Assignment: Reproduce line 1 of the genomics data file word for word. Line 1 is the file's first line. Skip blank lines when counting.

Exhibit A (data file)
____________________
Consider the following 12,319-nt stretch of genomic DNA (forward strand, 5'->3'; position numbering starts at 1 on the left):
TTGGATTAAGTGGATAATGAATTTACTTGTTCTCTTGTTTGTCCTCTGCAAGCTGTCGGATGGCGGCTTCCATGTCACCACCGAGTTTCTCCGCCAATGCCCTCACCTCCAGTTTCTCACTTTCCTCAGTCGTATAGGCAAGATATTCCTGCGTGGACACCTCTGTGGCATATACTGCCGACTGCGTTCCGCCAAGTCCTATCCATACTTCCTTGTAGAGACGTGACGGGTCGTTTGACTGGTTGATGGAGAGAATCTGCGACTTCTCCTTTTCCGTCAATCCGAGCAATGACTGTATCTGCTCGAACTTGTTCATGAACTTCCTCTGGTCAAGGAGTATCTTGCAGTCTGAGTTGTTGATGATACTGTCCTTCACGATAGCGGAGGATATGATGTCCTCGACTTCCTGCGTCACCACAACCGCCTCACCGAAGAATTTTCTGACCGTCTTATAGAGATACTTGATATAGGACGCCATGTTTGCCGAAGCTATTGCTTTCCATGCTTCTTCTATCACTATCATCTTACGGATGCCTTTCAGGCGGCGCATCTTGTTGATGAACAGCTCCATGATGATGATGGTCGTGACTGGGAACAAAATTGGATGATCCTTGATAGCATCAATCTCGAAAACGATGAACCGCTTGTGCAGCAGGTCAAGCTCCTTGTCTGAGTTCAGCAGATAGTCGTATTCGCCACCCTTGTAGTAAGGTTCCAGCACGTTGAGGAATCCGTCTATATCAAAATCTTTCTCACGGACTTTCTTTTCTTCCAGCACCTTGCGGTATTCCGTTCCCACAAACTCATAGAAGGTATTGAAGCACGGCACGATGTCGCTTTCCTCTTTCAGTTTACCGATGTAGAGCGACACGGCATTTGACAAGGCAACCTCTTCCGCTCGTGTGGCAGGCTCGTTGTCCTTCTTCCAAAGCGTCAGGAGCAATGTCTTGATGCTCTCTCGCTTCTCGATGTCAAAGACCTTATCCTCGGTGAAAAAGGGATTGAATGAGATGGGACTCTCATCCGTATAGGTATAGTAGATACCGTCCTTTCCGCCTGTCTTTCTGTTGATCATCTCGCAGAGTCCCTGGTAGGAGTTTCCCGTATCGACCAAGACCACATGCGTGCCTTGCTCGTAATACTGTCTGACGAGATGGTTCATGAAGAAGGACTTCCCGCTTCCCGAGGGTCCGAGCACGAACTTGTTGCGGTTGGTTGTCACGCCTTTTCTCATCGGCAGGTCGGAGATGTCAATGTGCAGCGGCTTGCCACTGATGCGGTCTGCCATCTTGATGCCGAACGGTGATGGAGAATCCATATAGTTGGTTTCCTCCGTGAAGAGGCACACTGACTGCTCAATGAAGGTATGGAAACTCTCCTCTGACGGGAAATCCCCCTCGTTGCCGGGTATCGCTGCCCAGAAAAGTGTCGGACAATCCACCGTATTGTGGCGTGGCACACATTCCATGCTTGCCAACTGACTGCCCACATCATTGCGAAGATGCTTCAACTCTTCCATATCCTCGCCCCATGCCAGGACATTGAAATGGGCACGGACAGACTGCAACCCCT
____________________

Consider the following 12,319-nt stretch of genomic DNA (forward strand, 5'->3'; position numbering starts at 1 on the left):